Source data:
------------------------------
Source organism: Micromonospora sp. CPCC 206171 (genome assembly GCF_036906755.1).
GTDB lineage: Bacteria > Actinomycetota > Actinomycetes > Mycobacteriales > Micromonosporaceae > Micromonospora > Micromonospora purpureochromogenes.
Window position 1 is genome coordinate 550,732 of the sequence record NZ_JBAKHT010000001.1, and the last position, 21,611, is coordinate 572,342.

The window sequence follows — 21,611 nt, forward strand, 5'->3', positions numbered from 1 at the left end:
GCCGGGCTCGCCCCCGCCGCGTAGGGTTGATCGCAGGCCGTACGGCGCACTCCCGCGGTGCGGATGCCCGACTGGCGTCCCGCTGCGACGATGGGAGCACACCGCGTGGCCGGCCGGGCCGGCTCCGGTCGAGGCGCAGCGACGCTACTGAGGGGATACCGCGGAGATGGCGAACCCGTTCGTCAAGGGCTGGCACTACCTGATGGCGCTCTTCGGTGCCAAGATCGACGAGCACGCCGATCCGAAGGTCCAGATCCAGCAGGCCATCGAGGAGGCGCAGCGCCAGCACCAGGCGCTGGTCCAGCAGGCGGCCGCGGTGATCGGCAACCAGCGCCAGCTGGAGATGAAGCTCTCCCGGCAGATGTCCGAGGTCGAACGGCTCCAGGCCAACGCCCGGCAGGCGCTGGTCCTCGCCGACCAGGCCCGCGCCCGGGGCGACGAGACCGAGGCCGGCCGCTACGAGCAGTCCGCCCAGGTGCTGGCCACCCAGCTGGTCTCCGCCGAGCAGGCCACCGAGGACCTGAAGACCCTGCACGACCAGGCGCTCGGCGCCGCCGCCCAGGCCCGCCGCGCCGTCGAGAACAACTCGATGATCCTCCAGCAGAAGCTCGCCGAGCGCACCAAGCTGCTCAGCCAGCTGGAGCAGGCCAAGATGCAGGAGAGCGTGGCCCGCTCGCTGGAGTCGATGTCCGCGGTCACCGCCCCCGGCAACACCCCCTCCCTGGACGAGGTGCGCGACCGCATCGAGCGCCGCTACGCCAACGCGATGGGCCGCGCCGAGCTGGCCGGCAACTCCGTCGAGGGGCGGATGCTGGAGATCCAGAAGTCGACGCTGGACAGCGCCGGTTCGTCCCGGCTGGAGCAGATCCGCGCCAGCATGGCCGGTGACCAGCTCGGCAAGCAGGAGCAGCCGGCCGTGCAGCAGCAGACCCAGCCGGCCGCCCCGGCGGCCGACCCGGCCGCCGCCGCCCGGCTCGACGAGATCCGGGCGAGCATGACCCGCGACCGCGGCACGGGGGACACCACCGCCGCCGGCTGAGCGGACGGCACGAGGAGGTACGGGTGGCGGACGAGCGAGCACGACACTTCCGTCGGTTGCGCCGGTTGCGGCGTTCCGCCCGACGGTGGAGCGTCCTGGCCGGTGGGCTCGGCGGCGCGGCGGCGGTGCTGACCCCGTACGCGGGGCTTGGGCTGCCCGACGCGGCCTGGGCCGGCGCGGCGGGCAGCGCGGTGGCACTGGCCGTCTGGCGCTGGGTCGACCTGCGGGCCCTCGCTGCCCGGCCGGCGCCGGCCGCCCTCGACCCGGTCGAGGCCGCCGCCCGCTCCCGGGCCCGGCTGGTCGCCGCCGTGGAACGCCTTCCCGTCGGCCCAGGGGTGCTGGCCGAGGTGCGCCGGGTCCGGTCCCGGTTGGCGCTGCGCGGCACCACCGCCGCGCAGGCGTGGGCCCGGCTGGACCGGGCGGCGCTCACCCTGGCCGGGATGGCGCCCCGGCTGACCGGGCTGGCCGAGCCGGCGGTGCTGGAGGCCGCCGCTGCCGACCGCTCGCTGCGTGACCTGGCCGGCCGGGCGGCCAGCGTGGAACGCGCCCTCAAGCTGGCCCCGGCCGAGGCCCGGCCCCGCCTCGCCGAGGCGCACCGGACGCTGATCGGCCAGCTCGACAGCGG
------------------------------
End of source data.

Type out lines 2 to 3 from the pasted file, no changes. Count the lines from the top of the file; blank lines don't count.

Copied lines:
GTDB lineage: Bacteria > Actinomycetota > Actinomycetes > Mycobacteriales > Micromonosporaceae > Micromonospora > Micromonospora purpureochromogenes.
Window position 1 is genome coordinate 550,732 of the sequence record NZ_JBAKHT010000001.1, and the last position, 21,611, is coordinate 572,342.